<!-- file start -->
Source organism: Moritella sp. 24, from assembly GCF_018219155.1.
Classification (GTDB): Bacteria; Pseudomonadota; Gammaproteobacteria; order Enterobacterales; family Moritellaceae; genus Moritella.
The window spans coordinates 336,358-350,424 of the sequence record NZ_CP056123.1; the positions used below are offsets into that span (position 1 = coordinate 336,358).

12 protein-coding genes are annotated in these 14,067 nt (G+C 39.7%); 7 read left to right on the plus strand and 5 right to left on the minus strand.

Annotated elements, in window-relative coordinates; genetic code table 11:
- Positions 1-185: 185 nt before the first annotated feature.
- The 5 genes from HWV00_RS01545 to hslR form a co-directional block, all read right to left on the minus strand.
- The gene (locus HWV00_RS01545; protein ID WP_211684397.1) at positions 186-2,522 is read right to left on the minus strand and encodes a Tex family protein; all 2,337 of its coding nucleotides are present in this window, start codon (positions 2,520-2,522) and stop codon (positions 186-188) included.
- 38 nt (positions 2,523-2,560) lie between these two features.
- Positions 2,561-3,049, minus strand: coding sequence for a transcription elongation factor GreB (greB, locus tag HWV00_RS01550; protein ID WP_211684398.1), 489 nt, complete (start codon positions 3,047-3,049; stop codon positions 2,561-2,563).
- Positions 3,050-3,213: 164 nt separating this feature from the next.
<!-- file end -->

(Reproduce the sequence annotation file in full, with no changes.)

Source organism: Moritella sp. 24, from assembly GCF_018219155.1.
Classification (GTDB): Bacteria; Pseudomonadota; Gammaproteobacteria; order Enterobacterales; family Moritellaceae; genus Moritella.
The window spans coordinates 336,358-350,424 of the sequence record NZ_CP056123.1; the positions used below are offsets into that span (position 1 = coordinate 336,358).

12 protein-coding genes are annotated in these 14,067 nt (G+C 39.7%); 7 read left to right on the plus strand and 5 right to left on the minus strand.

Annotated elements, in window-relative coordinates; genetic code table 11:
- Positions 1-185: 185 nt before the first annotated feature.
- The 5 genes from HWV00_RS01545 to hslR form a co-directional block, all read right to left on the minus strand.
- The gene (locus HWV00_RS01545; protein ID WP_211684397.1) at positions 186-2,522 is read right to left on the minus strand and encodes a Tex family protein; all 2,337 of its coding nucleotides are present in this window, start codon (positions 2,520-2,522) and stop codon (positions 186-188) included.
- 38 nt (positions 2,523-2,560) lie between these two features.
- Positions 2,561-3,049, minus strand: coding sequence for a transcription elongation factor GreB (greB, locus tag HWV00_RS01550; protein ID WP_211684398.1), 489 nt, complete (start codon positions 3,047-3,049; stop codon positions 2,561-2,563).
- Positions 3,050-3,213: 164 nt separating this feature from the next.